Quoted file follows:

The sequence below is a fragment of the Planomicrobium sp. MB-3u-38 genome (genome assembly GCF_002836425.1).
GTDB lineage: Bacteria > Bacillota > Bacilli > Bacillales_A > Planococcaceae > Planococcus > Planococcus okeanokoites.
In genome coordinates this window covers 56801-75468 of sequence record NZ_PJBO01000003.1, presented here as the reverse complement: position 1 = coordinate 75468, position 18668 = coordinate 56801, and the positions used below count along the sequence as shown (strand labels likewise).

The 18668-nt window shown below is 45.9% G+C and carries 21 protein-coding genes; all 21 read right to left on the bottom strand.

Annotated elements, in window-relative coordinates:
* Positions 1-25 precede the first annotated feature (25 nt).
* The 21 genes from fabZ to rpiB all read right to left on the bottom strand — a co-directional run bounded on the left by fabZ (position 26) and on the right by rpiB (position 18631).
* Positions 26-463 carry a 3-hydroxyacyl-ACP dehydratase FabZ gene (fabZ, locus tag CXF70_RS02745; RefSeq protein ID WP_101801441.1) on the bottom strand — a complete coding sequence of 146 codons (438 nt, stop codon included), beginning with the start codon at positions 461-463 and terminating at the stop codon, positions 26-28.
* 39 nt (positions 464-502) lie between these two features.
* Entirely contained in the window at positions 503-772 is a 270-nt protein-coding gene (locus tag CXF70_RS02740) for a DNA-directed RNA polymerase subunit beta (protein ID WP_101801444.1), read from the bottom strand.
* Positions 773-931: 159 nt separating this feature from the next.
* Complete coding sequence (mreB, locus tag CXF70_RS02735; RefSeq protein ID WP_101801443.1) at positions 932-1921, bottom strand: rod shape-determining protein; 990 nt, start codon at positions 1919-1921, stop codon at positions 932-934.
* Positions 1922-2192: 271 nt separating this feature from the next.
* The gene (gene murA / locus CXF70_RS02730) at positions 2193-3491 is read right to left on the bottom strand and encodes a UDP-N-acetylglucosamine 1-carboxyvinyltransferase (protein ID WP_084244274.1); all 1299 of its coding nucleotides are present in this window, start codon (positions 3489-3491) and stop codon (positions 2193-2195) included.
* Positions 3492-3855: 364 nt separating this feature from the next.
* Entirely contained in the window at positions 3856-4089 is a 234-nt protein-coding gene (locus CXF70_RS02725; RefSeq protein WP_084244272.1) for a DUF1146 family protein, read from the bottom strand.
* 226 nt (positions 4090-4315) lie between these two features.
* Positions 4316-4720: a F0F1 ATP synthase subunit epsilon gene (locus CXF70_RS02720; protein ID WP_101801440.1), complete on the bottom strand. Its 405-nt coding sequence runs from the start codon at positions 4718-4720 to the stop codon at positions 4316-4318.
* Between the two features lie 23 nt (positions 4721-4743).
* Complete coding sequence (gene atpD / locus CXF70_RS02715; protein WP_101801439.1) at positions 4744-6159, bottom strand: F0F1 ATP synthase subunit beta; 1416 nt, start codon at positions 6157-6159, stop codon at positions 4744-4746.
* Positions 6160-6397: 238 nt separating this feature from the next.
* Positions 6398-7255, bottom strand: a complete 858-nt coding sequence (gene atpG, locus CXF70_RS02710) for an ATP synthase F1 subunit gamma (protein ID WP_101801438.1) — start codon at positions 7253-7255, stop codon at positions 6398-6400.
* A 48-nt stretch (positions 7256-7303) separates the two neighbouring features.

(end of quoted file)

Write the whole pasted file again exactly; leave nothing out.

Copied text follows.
The sequence below is a fragment of the Planomicrobium sp. MB-3u-38 genome (genome assembly GCF_002836425.1).
GTDB lineage: Bacteria > Bacillota > Bacilli > Bacillales_A > Planococcaceae > Planococcus > Planococcus okeanokoites.
In genome coordinates this window covers 56801-75468 of sequence record NZ_PJBO01000003.1, presented here as the reverse complement: position 1 = coordinate 75468, position 18668 = coordinate 56801, and the positions used below count along the sequence as shown (strand labels likewise).

The 18668-nt window shown below is 45.9% G+C and carries 21 protein-coding genes; all 21 read right to left on the bottom strand.

Annotated elements, in window-relative coordinates:
* Positions 1-25 precede the first annotated feature (25 nt).
* The 21 genes from fabZ to rpiB all read right to left on the bottom strand — a co-directional run bounded on the left by fabZ (position 26) and on the right by rpiB (position 18631).
* Positions 26-463 carry a 3-hydroxyacyl-ACP dehydratase FabZ gene (fabZ, locus tag CXF70_RS02745; RefSeq protein ID WP_101801441.1) on the bottom strand — a complete coding sequence of 146 codons (438 nt, stop codon included), beginning with the start codon at positions 461-463 and terminating at the stop codon, positions 26-28.
* 39 nt (positions 464-502) lie between these two features.
* Entirely contained in the window at positions 503-772 is a 270-nt protein-coding gene (locus tag CXF70_RS02740) for a DNA-directed RNA polymerase subunit beta (protein ID WP_101801444.1), read from the bottom strand.
* Positions 773-931: 159 nt separating this feature from the next.
* Complete coding sequence (mreB, locus tag CXF70_RS02735; RefSeq protein ID WP_101801443.1) at positions 932-1921, bottom strand: rod shape-determining protein; 990 nt, start codon at positions 1919-1921, stop codon at positions 932-934.
* Positions 1922-2192: 271 nt separating this feature from the next.
* The gene (gene murA / locus CXF70_RS02730) at positions 2193-3491 is read right to left on the bottom strand and encodes a UDP-N-acetylglucosamine 1-carboxyvinyltransferase (protein ID WP_084244274.1); all 1299 of its coding nucleotides are present in this window, start codon (positions 3489-3491) and stop codon (positions 2193-2195) included.
* Positions 3492-3855: 364 nt separating this feature from the next.
* Entirely contained in the window at positions 3856-4089 is a 234-nt protein-coding gene (locus CXF70_RS02725; RefSeq protein WP_084244272.1) for a DUF1146 family protein, read from the bottom strand.
* 226 nt (positions 4090-4315) lie between these two features.
* Positions 4316-4720: a F0F1 ATP synthase subunit epsilon gene (locus CXF70_RS02720; protein ID WP_101801440.1), complete on the bottom strand. Its 405-nt coding sequence runs from the start codon at positions 4718-4720 to the stop codon at positions 4316-4318.
* Between the two features lie 23 nt (positions 4721-4743).
* Complete coding sequence (gene atpD / locus CXF70_RS02715; protein WP_101801439.1) at positions 4744-6159, bottom strand: F0F1 ATP synthase subunit beta; 1416 nt, start codon at positions 6157-6159, stop codon at positions 4744-4746.
* Positions 6160-6397: 238 nt separating this feature from the next.
* Positions 6398-7255, bottom strand: a complete 858-nt coding sequence (gene atpG, locus CXF70_RS02710) for an ATP synthase F1 subunit gamma (protein ID WP_101801438.1) — start codon at positions 7253-7255, stop codon at positions 6398-6400.
* A 48-nt stretch (positions 7256-7303) separates the two neighbouring features.